Intermediate the electron gun assembly E and the plurality of deflection electrodes 32 is an electrode 42 maintained at a proper positive potential with respect to the electron beam thereby causing to attract or draw the electrons of the electron beam emitted from the cathode 12. The electrode 42 is of the same general shape or configuration as the individual deflection electrodes 32. An insulating block 46 having a recessed or slotted portion 48 formed therein is disposed within the open portion of the electrode 42. The slotted portion 48 is adapted to receive an aluminized phosphor coated glass target plate 50. An electrical connector 52 connects the target plate 50 to a source of potential outside the tube, not shown, through an electrical conductor 54 and its respective mounting pin 34. The potential impressed on the target 50 must be substantially equal to the potential of the deflection plates 32 thus permitting the electrons to travel the entire length of the deflection plates 32 without being deflected. It should be pointed out that the mounting pins 26 and 34 are of the conventional type suitable for mounting in and thereby making electrical contact with a mating female receptacle into which are fed the various power supplies.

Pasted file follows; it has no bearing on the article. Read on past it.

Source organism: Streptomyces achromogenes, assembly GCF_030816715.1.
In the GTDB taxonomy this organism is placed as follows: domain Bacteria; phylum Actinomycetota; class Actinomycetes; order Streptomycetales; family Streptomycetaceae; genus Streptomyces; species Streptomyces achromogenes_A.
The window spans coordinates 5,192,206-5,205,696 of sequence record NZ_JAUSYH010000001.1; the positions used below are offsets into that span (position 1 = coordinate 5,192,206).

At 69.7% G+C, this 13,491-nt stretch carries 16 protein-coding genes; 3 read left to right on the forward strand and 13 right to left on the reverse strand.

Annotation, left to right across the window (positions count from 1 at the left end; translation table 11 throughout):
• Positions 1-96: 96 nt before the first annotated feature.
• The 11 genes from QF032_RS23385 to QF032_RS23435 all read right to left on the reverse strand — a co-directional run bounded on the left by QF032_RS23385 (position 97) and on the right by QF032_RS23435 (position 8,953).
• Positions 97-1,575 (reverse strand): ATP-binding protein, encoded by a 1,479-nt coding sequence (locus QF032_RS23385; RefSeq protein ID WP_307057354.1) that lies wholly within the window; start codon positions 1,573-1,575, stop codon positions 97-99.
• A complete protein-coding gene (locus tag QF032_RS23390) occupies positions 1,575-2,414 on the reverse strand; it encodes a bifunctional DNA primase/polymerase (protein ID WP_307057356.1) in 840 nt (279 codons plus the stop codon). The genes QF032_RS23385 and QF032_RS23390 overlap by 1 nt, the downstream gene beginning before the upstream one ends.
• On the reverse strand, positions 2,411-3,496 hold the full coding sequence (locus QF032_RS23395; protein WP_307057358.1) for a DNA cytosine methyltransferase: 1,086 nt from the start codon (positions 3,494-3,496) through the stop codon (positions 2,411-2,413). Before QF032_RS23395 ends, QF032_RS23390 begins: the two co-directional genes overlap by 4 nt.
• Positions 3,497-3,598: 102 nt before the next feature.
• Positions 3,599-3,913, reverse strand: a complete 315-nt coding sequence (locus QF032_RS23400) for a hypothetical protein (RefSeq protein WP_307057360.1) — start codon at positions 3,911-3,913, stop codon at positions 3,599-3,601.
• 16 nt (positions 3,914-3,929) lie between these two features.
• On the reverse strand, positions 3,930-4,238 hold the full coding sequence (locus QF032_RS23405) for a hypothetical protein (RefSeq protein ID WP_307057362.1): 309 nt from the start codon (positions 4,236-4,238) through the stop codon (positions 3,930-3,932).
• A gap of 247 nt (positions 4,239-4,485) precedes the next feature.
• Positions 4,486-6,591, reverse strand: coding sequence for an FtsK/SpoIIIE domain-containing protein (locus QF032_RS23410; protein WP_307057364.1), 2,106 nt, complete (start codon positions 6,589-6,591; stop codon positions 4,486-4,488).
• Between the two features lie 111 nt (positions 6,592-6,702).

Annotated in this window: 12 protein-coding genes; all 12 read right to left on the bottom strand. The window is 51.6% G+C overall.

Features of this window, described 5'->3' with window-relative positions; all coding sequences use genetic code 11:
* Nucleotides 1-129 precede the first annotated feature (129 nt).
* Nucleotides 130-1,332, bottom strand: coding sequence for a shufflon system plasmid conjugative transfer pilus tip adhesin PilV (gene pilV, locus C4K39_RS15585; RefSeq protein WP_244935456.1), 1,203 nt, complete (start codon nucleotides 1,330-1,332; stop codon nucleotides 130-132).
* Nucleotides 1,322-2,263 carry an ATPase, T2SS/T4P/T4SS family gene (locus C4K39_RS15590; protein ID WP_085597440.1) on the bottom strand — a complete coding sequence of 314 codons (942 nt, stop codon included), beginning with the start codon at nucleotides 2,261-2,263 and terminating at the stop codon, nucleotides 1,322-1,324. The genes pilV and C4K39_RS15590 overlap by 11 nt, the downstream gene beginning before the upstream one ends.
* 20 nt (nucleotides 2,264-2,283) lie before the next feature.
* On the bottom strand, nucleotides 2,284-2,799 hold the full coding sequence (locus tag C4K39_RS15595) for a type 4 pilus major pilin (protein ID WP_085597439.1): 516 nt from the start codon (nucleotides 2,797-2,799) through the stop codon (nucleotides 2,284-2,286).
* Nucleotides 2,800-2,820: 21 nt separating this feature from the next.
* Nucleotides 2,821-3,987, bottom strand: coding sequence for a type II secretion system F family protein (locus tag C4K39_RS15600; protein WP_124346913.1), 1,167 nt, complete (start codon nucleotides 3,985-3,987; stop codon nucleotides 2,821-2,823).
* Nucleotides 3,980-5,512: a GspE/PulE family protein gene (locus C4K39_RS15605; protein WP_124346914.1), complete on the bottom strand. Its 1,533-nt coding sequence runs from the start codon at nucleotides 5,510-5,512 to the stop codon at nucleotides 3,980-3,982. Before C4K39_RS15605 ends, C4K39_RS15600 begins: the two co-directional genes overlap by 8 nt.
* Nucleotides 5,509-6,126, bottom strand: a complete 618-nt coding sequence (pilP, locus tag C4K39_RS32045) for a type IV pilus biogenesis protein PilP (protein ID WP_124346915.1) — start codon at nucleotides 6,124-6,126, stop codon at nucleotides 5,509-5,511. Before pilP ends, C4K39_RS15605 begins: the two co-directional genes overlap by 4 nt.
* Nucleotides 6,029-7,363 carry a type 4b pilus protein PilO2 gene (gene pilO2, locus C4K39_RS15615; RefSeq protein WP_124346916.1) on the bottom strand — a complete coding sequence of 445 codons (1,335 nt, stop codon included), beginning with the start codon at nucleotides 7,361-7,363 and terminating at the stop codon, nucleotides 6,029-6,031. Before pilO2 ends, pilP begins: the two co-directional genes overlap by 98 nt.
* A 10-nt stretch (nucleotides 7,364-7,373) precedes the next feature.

The embodiment shown in Figures 3 and 4 incorporates the novel features of the cathode ray tube shown in Figures l and 2 with supplemental focussing means and has the phosphor coating deposited on the inner surface of the tube. The electron gun structure E and the deflection electrodes 32 are the same as in Figures 1 and 2. A slotted electrode 60 co-extensive with the channel formed by the open sides of deflection electrodes 32 is suspended by supporting bands 62 from the rigid non-conducting member 44. Potential is applied to the slotted electrode 60 through a conductor 63 which in turn is electrically connected to its respective mounting pin 34. Suspended therebeneath is a pair of focussing electrodes 64 supported by bands 66 which are connected to the rigid supporting members 44. Potential is applied to these electrodes in a manner similar to that employed to energize the slotted electrode 60. An electrical conductor 65 is coupled to .each of the electrodes 64 and is in'turn connected to its respective mounting pin 34. A phosphor target 68 is positioned on the inner surface of the envelope and is electrically connected to a potential source outside the tube through an electrical conductor 70 and its respective mounting pin 34.